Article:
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New messengers PDF Print E-mail
Written by Arnaud Marsollier   
Tuesday, 01 June 2010
The Magic telescope credit: ASPERA / crédit : R. Wagner, MPI for Physics, Munich

In the beginning of the 20th century, Victor Hess discovers the existence of cosmic rays ionising the atmosphere and that it should not be just light that is being studied. Grains of matter, particles coming from the sky - protons and other atomic nuclei, electrons… - all cross the cosmos and bombard the Earth, offering as many new sources of information about the universe.


fermi.jpg Panorama of the sky in gamma rays / credit : NASA/DOE/Fermi LAT Collaboration

Gamma rays are the “last grains of light” of the electromagnetic spectrum and thus the most energetic ones. Their emission is often linked to violent events: supernovae, pulsars, active galactic nuclei… here mapped by the Fermi space telescope in 2008. The diffuse emission along the galactic plane comes from the interaction of very energetic particles with the interstellar environment of our galaxy. The atmosphere stops most of the gamma rays. Nonetheless, the most powerful such rays interact with its upper layers, producing showers of particles which are sometimes faster than light in air. Then, they emit a bluish Cherenkov light which can be detected on the ground by specialised observatories such as here, the Magic telescope in the Canary Islands, or H.E.S.S in Namibia.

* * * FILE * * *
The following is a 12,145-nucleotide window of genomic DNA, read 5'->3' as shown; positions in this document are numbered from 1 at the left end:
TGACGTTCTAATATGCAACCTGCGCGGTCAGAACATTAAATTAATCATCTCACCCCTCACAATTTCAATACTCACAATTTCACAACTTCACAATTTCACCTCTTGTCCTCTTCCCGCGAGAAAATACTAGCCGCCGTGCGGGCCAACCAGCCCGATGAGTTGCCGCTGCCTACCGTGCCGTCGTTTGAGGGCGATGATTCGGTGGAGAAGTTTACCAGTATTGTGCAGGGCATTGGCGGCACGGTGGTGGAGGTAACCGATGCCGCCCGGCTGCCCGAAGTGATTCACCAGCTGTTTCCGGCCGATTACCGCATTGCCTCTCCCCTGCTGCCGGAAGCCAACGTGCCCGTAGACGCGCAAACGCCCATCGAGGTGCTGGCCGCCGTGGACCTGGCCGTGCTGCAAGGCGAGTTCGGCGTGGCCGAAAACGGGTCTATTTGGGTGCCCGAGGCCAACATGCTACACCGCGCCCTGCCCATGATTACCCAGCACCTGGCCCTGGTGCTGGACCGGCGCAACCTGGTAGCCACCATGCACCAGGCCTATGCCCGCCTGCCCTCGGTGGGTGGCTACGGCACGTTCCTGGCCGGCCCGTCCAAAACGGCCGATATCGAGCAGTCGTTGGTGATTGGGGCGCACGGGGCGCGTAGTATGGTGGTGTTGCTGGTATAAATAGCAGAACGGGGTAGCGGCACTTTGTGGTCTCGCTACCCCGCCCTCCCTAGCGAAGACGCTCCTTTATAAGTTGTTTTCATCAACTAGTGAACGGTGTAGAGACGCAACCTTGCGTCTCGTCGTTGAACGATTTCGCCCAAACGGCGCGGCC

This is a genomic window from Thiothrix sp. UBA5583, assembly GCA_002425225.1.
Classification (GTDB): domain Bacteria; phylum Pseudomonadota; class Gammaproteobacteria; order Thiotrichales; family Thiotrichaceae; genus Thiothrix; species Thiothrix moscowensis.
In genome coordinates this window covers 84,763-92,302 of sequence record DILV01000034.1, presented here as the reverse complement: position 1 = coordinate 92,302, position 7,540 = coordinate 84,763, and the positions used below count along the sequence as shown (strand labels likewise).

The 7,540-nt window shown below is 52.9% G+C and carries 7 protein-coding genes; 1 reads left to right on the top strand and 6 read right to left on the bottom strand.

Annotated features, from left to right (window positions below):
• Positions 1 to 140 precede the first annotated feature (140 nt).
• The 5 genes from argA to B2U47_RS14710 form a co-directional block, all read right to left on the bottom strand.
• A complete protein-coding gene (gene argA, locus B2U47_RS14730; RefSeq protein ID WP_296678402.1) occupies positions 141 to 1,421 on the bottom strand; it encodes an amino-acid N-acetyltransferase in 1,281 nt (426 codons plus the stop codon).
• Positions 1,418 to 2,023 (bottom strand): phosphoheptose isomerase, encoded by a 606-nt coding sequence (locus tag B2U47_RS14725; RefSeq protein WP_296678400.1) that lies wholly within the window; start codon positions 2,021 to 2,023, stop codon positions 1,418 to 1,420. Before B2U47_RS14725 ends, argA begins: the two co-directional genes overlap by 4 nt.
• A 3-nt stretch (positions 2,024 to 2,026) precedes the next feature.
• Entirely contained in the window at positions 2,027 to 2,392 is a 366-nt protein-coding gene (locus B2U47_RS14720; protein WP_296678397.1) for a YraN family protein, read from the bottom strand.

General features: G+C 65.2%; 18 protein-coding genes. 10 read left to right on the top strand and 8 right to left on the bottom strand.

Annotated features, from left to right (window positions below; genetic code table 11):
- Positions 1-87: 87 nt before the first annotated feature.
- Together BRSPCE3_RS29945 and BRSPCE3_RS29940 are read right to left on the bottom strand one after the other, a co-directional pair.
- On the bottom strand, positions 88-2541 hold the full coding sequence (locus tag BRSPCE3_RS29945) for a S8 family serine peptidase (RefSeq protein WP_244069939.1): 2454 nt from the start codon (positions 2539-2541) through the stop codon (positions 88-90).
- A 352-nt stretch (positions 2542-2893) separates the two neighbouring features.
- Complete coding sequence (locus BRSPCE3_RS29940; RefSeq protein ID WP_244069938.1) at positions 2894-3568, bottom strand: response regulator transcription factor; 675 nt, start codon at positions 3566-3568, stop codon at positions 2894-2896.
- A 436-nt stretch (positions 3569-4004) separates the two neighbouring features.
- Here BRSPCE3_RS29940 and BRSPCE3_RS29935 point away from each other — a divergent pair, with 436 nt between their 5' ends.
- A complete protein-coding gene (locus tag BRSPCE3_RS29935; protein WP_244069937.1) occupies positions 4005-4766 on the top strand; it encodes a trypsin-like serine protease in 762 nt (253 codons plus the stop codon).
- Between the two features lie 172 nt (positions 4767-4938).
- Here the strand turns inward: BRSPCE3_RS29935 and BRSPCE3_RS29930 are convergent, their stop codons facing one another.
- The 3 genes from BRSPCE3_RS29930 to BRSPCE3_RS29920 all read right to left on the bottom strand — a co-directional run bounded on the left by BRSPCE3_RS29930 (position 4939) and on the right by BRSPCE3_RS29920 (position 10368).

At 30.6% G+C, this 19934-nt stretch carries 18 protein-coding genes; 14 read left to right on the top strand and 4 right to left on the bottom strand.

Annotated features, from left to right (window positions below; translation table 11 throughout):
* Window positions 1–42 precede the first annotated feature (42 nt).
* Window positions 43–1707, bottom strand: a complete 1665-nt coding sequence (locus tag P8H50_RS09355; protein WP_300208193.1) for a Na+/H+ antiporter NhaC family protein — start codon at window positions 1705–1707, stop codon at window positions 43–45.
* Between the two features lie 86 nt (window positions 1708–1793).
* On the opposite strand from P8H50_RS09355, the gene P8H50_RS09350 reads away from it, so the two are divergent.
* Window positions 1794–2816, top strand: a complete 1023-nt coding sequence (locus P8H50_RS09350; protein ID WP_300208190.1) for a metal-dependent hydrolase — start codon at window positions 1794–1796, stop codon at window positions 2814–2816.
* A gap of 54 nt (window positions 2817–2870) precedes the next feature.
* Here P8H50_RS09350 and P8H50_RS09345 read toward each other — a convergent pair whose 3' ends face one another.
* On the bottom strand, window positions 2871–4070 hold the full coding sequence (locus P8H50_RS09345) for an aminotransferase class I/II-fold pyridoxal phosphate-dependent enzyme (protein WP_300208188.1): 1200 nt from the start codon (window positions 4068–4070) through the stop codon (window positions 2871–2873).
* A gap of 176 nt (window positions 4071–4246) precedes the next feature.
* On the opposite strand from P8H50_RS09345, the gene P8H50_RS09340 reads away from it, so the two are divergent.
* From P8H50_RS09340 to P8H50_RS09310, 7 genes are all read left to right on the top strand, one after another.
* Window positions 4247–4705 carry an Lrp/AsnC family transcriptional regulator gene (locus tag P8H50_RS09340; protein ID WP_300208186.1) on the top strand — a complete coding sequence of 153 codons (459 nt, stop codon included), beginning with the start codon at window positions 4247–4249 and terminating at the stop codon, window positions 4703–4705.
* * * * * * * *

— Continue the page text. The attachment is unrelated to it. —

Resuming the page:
Last Updated ( Monday, 23 August 2010 )
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